The threat of being asked to take an hours-long stroll down memory lane, only none of the memories will be yours. Enduring those pregnant pauses that always end with, “You know, back in my day…” The constant socio-political self-censorship you maintain in order not to spook the horses too much or, worse, let yourself get drawn into a debate that will change no one’s mind, but may result in reapportionment of the will. There’s endlessly fertile territory for a horror film to mine when it comes to reflecting the uncanny strangeness of grandparent-grandchild relationships, especially as the latter moves toward young adulthood and the former toward the grave. The Visit pokes at a few of those possibilities with a stick, but loses interest faster than a preteen learning bridge.
Rebecca and Tyler Jamison (Olivia De Jonge and Ed Oxenbould, respectively) are the children of a runaway father. Their mother, Paula (Kathryn Hahn), says her own parents never liked their philandering father in the first place, and a battle they fought a decade and a half prior on that contentious topic resulted in her estrangement from the family. Left without either parents or a husband, Paula seems nervous but heartened when her parents reach out to her to have Rebecca and Tyler spend a week with them at their country home. Paula, not yet ready to make amends, plants them on a train and heads off on a Caribbean cruise to get her groove back.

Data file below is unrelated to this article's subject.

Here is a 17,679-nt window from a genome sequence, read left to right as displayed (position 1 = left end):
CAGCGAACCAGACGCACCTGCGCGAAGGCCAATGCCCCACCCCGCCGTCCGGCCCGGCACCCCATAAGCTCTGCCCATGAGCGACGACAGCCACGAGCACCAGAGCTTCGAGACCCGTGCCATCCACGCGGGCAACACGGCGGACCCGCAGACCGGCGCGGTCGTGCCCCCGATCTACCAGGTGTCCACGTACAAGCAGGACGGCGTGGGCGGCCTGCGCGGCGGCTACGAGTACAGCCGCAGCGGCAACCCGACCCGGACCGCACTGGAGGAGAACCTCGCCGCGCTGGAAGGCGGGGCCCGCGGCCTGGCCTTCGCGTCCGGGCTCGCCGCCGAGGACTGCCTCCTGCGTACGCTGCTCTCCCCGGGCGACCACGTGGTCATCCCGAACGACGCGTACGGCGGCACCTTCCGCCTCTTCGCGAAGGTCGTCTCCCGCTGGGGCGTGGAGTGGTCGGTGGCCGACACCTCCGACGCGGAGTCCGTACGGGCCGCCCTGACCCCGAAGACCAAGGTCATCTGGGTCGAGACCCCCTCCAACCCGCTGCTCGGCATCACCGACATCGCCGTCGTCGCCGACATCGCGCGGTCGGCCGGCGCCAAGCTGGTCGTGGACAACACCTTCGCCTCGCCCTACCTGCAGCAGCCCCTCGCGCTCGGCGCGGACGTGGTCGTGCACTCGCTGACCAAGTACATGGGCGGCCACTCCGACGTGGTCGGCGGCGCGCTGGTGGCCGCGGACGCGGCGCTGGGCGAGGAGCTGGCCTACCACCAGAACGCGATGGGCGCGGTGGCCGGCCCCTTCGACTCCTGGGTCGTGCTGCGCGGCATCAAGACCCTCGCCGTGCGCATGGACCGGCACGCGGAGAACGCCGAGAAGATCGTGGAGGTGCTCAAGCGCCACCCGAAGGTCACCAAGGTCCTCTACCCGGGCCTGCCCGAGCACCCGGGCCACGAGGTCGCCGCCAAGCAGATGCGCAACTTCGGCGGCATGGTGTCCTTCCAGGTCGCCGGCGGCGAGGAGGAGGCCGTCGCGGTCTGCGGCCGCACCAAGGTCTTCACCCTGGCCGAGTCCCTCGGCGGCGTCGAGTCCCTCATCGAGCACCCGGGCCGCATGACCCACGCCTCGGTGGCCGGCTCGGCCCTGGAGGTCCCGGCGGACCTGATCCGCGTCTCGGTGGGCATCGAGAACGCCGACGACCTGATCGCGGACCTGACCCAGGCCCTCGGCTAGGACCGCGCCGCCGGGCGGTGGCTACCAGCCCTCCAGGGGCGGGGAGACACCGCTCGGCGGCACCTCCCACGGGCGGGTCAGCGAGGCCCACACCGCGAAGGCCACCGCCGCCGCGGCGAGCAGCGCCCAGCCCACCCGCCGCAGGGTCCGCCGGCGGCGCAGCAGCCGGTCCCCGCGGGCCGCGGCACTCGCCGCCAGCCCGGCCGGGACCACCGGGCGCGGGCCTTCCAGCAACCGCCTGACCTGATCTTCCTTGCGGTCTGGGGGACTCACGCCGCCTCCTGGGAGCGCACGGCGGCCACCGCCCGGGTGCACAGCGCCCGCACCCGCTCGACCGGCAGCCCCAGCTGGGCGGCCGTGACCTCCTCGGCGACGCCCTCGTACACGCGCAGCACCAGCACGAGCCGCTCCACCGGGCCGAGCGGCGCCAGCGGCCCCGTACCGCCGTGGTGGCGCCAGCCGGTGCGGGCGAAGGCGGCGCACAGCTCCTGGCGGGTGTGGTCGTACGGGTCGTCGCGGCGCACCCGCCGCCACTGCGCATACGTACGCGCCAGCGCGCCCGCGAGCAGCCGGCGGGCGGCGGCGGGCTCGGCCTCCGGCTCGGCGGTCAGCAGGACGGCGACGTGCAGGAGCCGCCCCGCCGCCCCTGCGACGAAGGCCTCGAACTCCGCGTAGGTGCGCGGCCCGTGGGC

When the trademark Shyamalan twist finally arrives, it doesn’t synthesize anything other than the director’s devotion to his signature gimmick.
At first, Rebecca and Tyler are amused at their brittle but pleasant grandparents. Doris (Deanna Dunagan) and John (Peter McRobbie) seem encouraging of Rebecca’s video project documenting their introductory visit, the footage of which constitutes the entirety of The Visit itself. And Grandma Doris doesn’t scoff at Tyler’s ho-bashing freestyle raps; she even titters a bit. They all seem to be getting along so well that the adolescents shrug off their uncommonly early bedtimes and the directive that they stay out of the basement because it’s “got mold.”
At this early point in the film, The Visit makes the most out of the underlying tensions that affect virtually all generational gaps of this magnitude, in this case amplified by the scenario of kids whose personalities are starting to solidify belatedly being thrown into the deep end of the genetic pool they’d until now been deprived of. It’s unassertively unnerving that Doris doesn’t dress or carry herself like a 2015 septuagenarian, but, instead, like Mildred Natwick playing a Stepford wife. Grandpa John’s absentminded mid-afternoon retreat to the closet to get dressed for a costume ball that isn’t actually happening carries with it a sad weight. Rebecca and Tyler might be asking themselves whether they’ve missed their opportunity to fully understand their lineage, or whether they’ll ever hear their grandparents’ side of the rift that deprived them of prime bonding time.
Alas, writer-director M. Night Shyamalan, working on a strict limited budget following a string of critical and financial blunders (stretching provocatively as long as Paula’s separation from her parents), proves understandably eager to deliver audience-reassuring horror-movie set pieces. And so it’s one scant sundown before offbeat eccentricities turn into disturbances, cheap shocks, and psycho-biddy tropes. Given most viewers’ biggest issue with Shyamalan in the past has been his aura of pomposity, it’s a relief that for once he seems to be reveling in the ridiculousness of it all (e.g. Grandma Doris’s repeated requests for Rebecca to climb into the oven to clean it thoroughly). But when the (non-spoiler alert) trademark Shyamalan twist finally arrives, it doesn’t synthesize anything other than the director’s devotion to his signature gimmick. Say what you will about The Village or The Happening, at least the left turns in those films widened the scope of Shyamalan’s thematic concerns. The secret of The Visit reduces everything to a campfire story.